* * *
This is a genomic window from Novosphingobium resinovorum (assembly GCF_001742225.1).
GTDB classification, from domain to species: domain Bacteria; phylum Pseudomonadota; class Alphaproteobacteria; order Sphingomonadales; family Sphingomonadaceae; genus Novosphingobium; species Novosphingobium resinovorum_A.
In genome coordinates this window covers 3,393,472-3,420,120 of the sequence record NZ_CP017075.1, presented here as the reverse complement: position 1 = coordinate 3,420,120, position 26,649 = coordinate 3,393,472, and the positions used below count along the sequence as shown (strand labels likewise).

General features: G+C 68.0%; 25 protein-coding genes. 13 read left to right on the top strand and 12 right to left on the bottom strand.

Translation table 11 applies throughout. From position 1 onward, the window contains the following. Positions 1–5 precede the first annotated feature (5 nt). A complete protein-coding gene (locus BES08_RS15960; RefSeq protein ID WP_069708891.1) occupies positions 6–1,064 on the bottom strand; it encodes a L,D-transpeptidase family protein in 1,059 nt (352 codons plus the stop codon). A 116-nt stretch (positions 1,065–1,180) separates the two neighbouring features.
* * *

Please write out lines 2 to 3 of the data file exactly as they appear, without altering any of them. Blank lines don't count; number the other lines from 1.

GTDB classification, from domain to species: domain Bacteria; phylum Pseudomonadota; class Alphaproteobacteria; order Sphingomonadales; family Sphingomonadaceae; genus Novosphingobium; species Novosphingobium resinovorum_A.
In genome coordinates this window covers 3,393,472-3,420,120 of the sequence record NZ_CP017075.1, presented here as the reverse complement: position 1 = coordinate 3,420,120, position 26,649 = coordinate 3,393,472, and the positions used below count along the sequence as shown (strand labels likewise).